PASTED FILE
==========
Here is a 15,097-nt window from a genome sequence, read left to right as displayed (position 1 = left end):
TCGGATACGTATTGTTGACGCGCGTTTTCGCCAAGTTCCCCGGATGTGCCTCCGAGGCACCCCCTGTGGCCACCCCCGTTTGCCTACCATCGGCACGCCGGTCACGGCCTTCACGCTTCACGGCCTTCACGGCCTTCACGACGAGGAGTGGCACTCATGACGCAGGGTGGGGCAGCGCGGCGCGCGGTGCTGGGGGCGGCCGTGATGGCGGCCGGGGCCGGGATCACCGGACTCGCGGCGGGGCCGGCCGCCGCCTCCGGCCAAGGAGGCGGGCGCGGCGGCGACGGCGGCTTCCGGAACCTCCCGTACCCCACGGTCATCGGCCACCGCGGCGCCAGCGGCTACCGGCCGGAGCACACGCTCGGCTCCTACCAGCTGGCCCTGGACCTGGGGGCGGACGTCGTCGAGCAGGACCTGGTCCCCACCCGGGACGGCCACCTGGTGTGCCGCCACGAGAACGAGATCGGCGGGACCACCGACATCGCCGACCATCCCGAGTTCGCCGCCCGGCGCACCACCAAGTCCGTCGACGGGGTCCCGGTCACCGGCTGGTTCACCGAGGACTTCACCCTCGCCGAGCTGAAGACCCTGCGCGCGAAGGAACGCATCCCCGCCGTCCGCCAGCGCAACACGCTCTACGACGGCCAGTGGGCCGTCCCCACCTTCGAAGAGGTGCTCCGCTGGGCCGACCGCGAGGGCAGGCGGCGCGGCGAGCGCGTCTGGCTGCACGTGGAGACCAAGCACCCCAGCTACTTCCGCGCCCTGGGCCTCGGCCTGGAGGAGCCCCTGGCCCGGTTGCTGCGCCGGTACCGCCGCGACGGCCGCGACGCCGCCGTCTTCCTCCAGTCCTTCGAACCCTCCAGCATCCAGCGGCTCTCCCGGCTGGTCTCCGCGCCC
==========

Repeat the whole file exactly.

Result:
Here is a 15,097-nt window from a genome sequence, read left to right as displayed (position 1 = left end):
TCGGATACGTATTGTTGACGCGCGTTTTCGCCAAGTTCCCCGGATGTGCCTCCGAGGCACCCCCTGTGGCCACCCCCGTTTGCCTACCATCGGCACGCCGGTCACGGCCTTCACGCTTCACGGCCTTCACGGCCTTCACGACGAGGAGTGGCACTCATGACGCAGGGTGGGGCAGCGCGGCGCGCGGTGCTGGGGGCGGCCGTGATGGCGGCCGGGGCCGGGATCACCGGACTCGCGGCGGGGCCGGCCGCCGCCTCCGGCCAAGGAGGCGGGCGCGGCGGCGACGGCGGCTTCCGGAACCTCCCGTACCCCACGGTCATCGGCCACCGCGGCGCCAGCGGCTACCGGCCGGAGCACACGCTCGGCTCCTACCAGCTGGCCCTGGACCTGGGGGCGGACGTCGTCGAGCAGGACCTGGTCCCCACCCGGGACGGCCACCTGGTGTGCCGCCACGAGAACGAGATCGGCGGGACCACCGACATCGCCGACCATCCCGAGTTCGCCGCCCGGCGCACCACCAAGTCCGTCGACGGGGTCCCGGTCACCGGCTGGTTCACCGAGGACTTCACCCTCGCCGAGCTGAAGACCCTGCGCGCGAAGGAACGCATCCCCGCCGTCCGCCAGCGCAACACGCTCTACGACGGCCAGTGGGCCGTCCCCACCTTCGAAGAGGTGCTCCGCTGGGCCGACCGCGAGGGCAGGCGGCGCGGCGAGCGCGTCTGGCTGCACGTGGAGACCAAGCACCCCAGCTACTTCCGCGCCCTGGGCCTCGGCCTGGAGGAGCCCCTGGCCCGGTTGCTGCGCCGGTACCGCCGCGACGGCCGCGACGCCGCCGTCTTCCTCCAGTCCTTCGAACCCTCCAGCATCCAGCGGCTCTCCCGGCTGGTCTCCGCGCCC